Inmos was a state-funded semiconductor company set up in 1978 and hurriedly sold-off by the conservative government under Margaret Thatcher in 1984. The company retained its identity until 1994, when it was fully assimilated into SGS-Thomson - a european multinational.
The years in between proved to be an exciting and special time - at least for those of us who were there - and earlier this week a number of people met up to celebrate the fact.
There was no cabaret, there were no smoke machines, no self-congratulatory whooping. As this was the first such reunion ever (in this country at least), most people were content to meet old friends, to share stories and to catch up on current news. I had a great time myself - as I am sure others did too. We have Claire Maudsley to thank for organising it all.
As Iann Barron - one of the three founders - said in a short welcoming speech, although Inmos is commonly considered to have failed as a profitable enterprise it fostered a microelectronics culture around Bristol whose influence is felt to this day. As the old company slowly collapsed in on itself it sent out spores that grew into new start-ups: some flowering spectacularly before withering away, others growing into significant companies in their own right.
See The Inmos Legacy by Dick Selwood to find out more, as well as the Wikipedia entry on the Transputer to see what it was that kept us at work late into the evening and - on more than one occasion - through to the next morning.
For me, one of the most remarkable facts about those years was that - not content simply to design the Transputer (a groundbreaking, microscopic, computing machine) - we decided we might as well design everything else we were going to need, while we were at it: a new computer language (occam), the software used to design the chip, the operating system, the computers on which that software ran, the communication network, text editors and so on - everything.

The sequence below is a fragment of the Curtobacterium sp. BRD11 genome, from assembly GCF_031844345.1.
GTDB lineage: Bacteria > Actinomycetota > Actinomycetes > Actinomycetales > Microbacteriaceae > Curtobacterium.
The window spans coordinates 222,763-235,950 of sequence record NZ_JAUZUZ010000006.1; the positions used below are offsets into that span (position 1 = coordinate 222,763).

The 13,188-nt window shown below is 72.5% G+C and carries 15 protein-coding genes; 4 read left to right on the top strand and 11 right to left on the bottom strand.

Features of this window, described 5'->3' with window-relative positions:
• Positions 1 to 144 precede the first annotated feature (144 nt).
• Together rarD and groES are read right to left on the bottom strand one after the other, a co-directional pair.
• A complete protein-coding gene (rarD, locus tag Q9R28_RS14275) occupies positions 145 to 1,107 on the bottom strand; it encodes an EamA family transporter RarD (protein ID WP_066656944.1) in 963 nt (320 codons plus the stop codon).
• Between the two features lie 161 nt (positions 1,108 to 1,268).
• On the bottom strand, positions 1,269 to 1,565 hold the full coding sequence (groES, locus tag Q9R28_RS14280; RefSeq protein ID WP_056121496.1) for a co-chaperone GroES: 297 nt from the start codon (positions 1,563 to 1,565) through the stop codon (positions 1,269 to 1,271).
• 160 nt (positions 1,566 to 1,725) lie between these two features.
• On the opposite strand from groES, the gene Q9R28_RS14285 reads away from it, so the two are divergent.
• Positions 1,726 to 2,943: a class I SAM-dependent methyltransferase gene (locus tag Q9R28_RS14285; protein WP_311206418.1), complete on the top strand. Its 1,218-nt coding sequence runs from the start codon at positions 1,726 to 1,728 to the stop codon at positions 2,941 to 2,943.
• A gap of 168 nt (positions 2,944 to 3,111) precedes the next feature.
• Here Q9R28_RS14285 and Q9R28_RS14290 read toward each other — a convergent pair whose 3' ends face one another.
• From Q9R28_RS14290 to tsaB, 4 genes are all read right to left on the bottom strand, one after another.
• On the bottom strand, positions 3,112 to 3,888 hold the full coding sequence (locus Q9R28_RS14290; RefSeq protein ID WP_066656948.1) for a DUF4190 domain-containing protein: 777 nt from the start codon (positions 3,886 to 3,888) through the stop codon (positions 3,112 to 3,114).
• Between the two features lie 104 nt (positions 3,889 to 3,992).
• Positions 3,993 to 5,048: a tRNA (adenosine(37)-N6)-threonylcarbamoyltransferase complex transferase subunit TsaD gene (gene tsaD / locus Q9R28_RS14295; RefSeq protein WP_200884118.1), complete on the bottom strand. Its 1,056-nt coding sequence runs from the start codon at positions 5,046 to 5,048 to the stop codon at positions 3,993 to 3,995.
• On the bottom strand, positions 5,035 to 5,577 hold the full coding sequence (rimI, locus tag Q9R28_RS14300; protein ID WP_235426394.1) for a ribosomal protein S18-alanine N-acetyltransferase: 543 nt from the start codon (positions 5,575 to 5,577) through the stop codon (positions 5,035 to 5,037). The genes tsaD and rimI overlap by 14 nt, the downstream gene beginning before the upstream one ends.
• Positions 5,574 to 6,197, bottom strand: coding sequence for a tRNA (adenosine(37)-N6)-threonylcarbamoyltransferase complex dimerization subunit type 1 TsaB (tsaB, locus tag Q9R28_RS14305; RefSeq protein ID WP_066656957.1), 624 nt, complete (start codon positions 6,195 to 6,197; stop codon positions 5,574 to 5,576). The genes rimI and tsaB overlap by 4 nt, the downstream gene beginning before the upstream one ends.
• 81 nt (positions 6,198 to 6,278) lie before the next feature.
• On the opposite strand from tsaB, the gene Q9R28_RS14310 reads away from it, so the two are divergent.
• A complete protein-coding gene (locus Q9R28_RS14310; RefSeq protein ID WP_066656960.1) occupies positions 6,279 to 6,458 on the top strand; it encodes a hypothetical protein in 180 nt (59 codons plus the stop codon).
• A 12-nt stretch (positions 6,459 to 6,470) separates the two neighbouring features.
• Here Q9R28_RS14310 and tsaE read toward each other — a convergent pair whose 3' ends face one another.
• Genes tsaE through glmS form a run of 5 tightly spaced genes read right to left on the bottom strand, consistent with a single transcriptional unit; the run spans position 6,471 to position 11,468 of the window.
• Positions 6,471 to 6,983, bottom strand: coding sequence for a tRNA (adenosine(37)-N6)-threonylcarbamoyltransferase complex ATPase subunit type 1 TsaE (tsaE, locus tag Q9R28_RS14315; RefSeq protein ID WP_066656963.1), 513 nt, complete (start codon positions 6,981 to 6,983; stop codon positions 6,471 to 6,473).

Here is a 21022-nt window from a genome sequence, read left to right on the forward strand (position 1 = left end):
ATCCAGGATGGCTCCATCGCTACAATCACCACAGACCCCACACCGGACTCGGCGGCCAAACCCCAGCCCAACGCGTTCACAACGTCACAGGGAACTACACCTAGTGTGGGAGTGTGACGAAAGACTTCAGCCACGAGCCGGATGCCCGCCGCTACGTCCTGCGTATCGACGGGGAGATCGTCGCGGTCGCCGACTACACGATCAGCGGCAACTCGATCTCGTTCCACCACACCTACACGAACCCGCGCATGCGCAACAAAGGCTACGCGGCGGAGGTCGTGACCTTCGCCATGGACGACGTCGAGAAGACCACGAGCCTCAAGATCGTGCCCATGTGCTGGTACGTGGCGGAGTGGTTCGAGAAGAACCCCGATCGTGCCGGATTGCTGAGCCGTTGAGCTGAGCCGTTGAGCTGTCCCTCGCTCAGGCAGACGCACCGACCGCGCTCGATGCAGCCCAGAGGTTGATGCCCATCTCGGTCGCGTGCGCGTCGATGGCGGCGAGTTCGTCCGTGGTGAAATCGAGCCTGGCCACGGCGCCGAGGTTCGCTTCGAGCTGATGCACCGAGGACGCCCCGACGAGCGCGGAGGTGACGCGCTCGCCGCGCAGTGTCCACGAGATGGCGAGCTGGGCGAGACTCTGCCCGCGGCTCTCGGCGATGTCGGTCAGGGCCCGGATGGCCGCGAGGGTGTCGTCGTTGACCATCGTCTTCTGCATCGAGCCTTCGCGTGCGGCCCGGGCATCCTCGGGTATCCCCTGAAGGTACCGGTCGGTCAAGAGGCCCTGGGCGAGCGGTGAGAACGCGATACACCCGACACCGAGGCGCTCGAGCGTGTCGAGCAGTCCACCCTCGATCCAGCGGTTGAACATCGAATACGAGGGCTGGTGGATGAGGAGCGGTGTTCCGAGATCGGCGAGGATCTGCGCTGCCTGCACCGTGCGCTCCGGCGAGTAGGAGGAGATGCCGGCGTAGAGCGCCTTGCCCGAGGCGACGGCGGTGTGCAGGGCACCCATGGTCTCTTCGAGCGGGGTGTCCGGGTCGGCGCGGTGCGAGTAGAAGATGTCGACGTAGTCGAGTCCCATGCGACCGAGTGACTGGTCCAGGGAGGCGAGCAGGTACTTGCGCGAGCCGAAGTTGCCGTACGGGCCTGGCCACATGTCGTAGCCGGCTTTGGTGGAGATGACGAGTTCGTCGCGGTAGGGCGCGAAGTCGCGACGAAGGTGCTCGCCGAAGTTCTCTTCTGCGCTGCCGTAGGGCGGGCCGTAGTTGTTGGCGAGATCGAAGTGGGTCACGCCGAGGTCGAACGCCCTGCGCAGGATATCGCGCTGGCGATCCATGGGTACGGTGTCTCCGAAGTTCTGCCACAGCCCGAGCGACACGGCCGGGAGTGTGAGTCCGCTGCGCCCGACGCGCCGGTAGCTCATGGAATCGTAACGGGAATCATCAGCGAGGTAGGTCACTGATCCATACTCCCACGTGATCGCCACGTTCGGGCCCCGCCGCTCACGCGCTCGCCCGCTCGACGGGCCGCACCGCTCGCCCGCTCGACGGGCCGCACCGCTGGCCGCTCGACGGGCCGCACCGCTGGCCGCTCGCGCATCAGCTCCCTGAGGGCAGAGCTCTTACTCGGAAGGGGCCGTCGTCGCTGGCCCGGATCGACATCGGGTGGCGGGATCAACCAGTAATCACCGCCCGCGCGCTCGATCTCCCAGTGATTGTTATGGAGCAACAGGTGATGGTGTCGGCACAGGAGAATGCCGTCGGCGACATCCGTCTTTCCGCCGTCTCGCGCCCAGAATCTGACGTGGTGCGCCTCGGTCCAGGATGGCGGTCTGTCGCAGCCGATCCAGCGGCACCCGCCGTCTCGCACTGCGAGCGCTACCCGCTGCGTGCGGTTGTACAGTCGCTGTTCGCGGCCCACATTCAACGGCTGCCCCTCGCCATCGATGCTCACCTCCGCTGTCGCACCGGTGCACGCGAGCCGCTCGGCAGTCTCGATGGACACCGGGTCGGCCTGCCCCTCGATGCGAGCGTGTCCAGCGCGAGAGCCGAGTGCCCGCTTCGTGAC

It's not like that anymore.
Ah ... but things were done differently in those days. Your modern silicon chip, for all its staggering power and complexity, is a cold and soulless thing. The devices we made were lovingly shaped out of the living crystal, their datapaths as beautiful as fine oriental carpets, microcode as rich as any tapestry. And we secretly carved our initials into our work (a practice long since outlawed) and emblazoned the corners with depictions of mythical beasts, peculiar to our secret guilds.
I was talking to an old friend at the reunion. He told me how his daughter, home from university, had suddenly confessed that she had no idea what he did at work and would he tell her. He explained that he had been engaged for a number of years in designing the devices used to construct wireless networks. His daughter looked puzzled. "But that stuff just works, doesn't it?" she said.
If you stop to think about it - it's a great compliment.